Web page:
The court of King Henry VIII
Rosalind Llewellyn slid off her horse and immediately grabbed hold of the bridle. After a long day in the saddle, her legs seemed unable to meet the hardness of the ground and bowed like the branches of a willow tree. She glanced around the familiar royal stable yard and heaved a sigh. It was late evening, and everything was quiet. Despite her long absence, nothing had changed. Even the same horses’ heads were framed in the half-open stalls and the same voices called out to one another.
She glanced at her companion, Rhys Williams, who was busy removing their belongings from the packs and simultaneously inquiring as to where he should stable the horses. Rhys looked the same as well—if she discounted a certain grim set to his features when he looked at her.
“Can I help, Rhys?”
“No, my lady, why don’t you just stand there in the way instead?”
Rosalind threw him a cross look. “I’m too tired to argue with you, Rhys. Just tell me what to do and I’ll be glad to help.”
He doffed his cap at her, revealing the dark auburn of his hair. “Then perhaps my lady might move the bags behind the safety of the wall? I’d hate the horses to trip.”
“Or for any of my belongings to be crushed,” Rosalind muttered, as she gathered the first of the leather saddlebags and hefted it over the wall. Rhys cocked an eyebrow at her as she continued her task.
“You seem a little out of sorts, my lady.”
“Of course I am. I didn’t expect to come back to court. My cousin Jasper is perfectly capable of guarding the king. I’m not sure why I had to return at all.”
Rhys grinned at her as he led the first of the horses into one of the vacant stalls. “Coward.”
The smell of fresh grain and horse dung drifted back to Rosalind. She waited for him to return, her task forgotten, her hands planted on her hips. “What exactly is that supposed to mean?”
He took her horse’s bridle in his gloved hand. “You know.”
“Are you saying I didn’t want to return to court for a specific reason? You might remember that I almost died last time I was here.”
“Oh, I remember.” His smile faded. “I was right there beside you. You probably don’t remember that part, being as you were too busy making cow eyes at Christopher Ellis.”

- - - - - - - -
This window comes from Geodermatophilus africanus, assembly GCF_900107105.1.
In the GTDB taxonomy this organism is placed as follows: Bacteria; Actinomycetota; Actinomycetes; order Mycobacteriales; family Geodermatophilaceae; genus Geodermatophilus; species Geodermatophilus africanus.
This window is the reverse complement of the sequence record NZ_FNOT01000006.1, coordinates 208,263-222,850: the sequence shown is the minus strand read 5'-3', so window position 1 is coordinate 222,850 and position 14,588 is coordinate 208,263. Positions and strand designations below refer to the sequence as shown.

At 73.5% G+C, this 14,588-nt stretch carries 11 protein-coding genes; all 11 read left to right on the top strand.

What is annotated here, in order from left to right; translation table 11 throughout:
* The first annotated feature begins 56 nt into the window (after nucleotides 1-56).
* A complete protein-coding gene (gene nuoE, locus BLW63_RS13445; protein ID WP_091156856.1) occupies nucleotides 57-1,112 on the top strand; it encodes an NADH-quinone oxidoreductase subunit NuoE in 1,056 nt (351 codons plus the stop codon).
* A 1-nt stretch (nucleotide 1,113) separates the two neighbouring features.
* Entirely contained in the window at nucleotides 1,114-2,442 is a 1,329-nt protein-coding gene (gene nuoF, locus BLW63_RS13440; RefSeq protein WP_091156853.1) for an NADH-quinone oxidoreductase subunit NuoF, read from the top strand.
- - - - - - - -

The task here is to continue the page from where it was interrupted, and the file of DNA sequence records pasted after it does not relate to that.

“I was busy trying to kill the Vampire!”
He bowed. “As were we all. It didn’t stop you becoming involved with that soul-sucking Druid slayer, though, did it?”
He stomped off again and Rosalind could only stare helplessly at his broad back. It was true that she’d become intimately involved with Christopher, but Rhys knew perfectly well why that had happened. Between her Druid gods and the king, she had been caught very neatly in a sensual trap that she had still not managed to escape.
Rhys returned, his face severe. He picked up the heaviest of the bags and heaved it over the low stone wall. “The rest of your belongings should be here by the end of the week, if the carrier makes good time.”
“Thank you. I believe I have enough to clothe myself decently for at least a few days.” Rosalind touched his leather-clad arm. “Rhys, if you want to return to Wales, I would quite understand.”
He looked down at her, his hazel eyes full of wry amusement, his lilting voice lowered to a soft murmur. “Are you trying to get rid of me?”
Rosalind sighed. “I’m trying to avoid hurting you.”
“Because you plan on taking up with the newly elevated Lord Christopher Ellis?”
Rosalind raised her chin. “Officially and spiritually I am still betrothed to him.” She frowned. “I can’t quite believe my grandfather has allowed the betrothal to continue, but there it is. As Lord Christopher’s betrothed, I am somewhat obliged to seek him out.”
“Obliged, eh?” Rhys flicked her nose. “Cariad, you can call it what you like, but I know you want him and that you don’t want me. I’ll try not to let it interfere with my job of protecting you.”
“I don’t know what I want anymore.” Rosalind groused and moved out of the way of an incoming horse and rider arrayed in the king’s livery. “Christopher hasn’t bothered to contact me and express an opinion as to our. . .situation.”